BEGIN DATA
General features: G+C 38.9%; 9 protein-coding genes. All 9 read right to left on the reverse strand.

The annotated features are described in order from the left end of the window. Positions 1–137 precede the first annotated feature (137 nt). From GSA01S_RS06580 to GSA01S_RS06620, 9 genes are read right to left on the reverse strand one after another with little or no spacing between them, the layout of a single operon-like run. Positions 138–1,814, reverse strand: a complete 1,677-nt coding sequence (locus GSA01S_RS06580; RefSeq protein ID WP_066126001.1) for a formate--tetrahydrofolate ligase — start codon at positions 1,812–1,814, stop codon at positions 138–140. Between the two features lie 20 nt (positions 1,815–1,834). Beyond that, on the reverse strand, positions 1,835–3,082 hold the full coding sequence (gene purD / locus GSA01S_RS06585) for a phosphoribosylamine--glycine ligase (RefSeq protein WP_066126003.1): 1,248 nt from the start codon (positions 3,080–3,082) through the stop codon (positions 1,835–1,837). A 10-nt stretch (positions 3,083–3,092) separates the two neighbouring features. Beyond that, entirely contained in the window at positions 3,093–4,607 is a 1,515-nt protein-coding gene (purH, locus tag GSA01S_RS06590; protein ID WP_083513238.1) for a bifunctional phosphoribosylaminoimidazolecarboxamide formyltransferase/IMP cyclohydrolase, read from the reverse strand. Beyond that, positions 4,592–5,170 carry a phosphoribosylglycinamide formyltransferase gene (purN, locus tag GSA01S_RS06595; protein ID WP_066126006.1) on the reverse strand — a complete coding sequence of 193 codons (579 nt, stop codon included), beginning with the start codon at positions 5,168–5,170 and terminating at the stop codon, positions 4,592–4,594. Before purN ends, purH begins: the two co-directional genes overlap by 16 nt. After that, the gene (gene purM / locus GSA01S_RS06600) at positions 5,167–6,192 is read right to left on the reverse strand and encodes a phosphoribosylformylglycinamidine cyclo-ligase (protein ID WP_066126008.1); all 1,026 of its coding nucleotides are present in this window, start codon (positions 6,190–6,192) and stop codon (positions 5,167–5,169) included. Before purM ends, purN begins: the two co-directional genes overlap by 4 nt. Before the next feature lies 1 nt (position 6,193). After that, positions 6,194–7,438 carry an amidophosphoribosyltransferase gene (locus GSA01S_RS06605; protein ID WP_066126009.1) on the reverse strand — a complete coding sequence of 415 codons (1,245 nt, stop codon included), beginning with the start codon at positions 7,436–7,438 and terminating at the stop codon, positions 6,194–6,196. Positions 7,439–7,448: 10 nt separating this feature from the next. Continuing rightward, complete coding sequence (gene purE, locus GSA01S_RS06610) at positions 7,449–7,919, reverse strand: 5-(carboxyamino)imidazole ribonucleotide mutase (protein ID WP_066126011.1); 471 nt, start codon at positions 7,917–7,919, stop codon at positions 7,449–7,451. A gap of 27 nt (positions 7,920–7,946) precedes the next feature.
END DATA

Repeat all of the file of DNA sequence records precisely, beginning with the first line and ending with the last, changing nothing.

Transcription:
General features: G+C 38.9%; 9 protein-coding genes. All 9 read right to left on the reverse strand.

The annotated features are described in order from the left end of the window. Positions 1–137 precede the first annotated feature (137 nt). From GSA01S_RS06580 to GSA01S_RS06620, 9 genes are read right to left on the reverse strand one after another with little or no spacing between them, the layout of a single operon-like run. Positions 138–1,814, reverse strand: a complete 1,677-nt coding sequence (locus GSA01S_RS06580; RefSeq protein ID WP_066126001.1) for a formate--tetrahydrofolate ligase — start codon at positions 1,812–1,814, stop codon at positions 138–140. Between the two features lie 20 nt (positions 1,815–1,834). Beyond that, on the reverse strand, positions 1,835–3,082 hold the full coding sequence (gene purD / locus GSA01S_RS06585) for a phosphoribosylamine--glycine ligase (RefSeq protein WP_066126003.1): 1,248 nt from the start codon (positions 3,080–3,082) through the stop codon (positions 1,835–1,837). A 10-nt stretch (positions 3,083–3,092) separates the two neighbouring features. Beyond that, entirely contained in the window at positions 3,093–4,607 is a 1,515-nt protein-coding gene (purH, locus tag GSA01S_RS06590; protein ID WP_083513238.1) for a bifunctional phosphoribosylaminoimidazolecarboxamide formyltransferase/IMP cyclohydrolase, read from the reverse strand. Beyond that, positions 4,592–5,170 carry a phosphoribosylglycinamide formyltransferase gene (purN, locus tag GSA01S_RS06595; protein ID WP_066126006.1) on the reverse strand — a complete coding sequence of 193 codons (579 nt, stop codon included), beginning with the start codon at positions 5,168–5,170 and terminating at the stop codon, positions 4,592–4,594. Before purN ends, purH begins: the two co-directional genes overlap by 16 nt. After that, the gene (gene purM / locus GSA01S_RS06600) at positions 5,167–6,192 is read right to left on the reverse strand and encodes a phosphoribosylformylglycinamidine cyclo-ligase (protein ID WP_066126008.1); all 1,026 of its coding nucleotides are present in this window, start codon (positions 6,190–6,192) and stop codon (positions 5,167–5,169) included. Before purM ends, purN begins: the two co-directional genes overlap by 4 nt. Before the next feature lies 1 nt (position 6,193). After that, positions 6,194–7,438 carry an amidophosphoribosyltransferase gene (locus GSA01S_RS06605; protein ID WP_066126009.1) on the reverse strand — a complete coding sequence of 415 codons (1,245 nt, stop codon included), beginning with the start codon at positions 7,436–7,438 and terminating at the stop codon, positions 6,194–6,196. Positions 7,439–7,448: 10 nt separating this feature from the next. Continuing rightward, complete coding sequence (gene purE, locus GSA01S_RS06610) at positions 7,449–7,919, reverse strand: 5-(carboxyamino)imidazole ribonucleotide mutase (protein ID WP_066126011.1); 471 nt, start codon at positions 7,917–7,919, stop codon at positions 7,449–7,451. A gap of 27 nt (positions 7,920–7,946) precedes the next feature.